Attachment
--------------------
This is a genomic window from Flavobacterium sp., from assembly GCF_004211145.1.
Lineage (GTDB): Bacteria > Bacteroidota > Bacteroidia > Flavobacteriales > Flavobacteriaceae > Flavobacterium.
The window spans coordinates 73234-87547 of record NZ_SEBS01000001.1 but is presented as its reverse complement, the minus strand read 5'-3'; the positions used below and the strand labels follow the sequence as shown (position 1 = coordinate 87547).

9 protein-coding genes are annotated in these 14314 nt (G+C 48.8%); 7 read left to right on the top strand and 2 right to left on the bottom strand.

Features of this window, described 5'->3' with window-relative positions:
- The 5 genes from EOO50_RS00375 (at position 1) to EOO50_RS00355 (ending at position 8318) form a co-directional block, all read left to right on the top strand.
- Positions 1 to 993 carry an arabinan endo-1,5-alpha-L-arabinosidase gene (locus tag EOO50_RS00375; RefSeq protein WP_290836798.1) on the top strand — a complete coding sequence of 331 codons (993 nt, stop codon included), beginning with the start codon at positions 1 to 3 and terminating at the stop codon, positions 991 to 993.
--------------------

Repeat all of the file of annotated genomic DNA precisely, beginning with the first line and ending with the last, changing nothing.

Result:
This is a genomic window from Flavobacterium sp., from assembly GCF_004211145.1.
Lineage (GTDB): Bacteria > Bacteroidota > Bacteroidia > Flavobacteriales > Flavobacteriaceae > Flavobacterium.
The window spans coordinates 73234-87547 of record NZ_SEBS01000001.1 but is presented as its reverse complement, the minus strand read 5'-3'; the positions used below and the strand labels follow the sequence as shown (position 1 = coordinate 87547).

9 protein-coding genes are annotated in these 14314 nt (G+C 48.8%); 7 read left to right on the top strand and 2 right to left on the bottom strand.

Features of this window, described 5'->3' with window-relative positions:
- The 5 genes from EOO50_RS00375 (at position 1) to EOO50_RS00355 (ending at position 8318) form a co-directional block, all read left to right on the top strand.
- Positions 1 to 993 carry an arabinan endo-1,5-alpha-L-arabinosidase gene (locus tag EOO50_RS00375; RefSeq protein WP_290836798.1) on the top strand — a complete coding sequence of 331 codons (993 nt, stop codon included), beginning with the start codon at positions 1 to 3 and terminating at the stop codon, positions 991 to 993.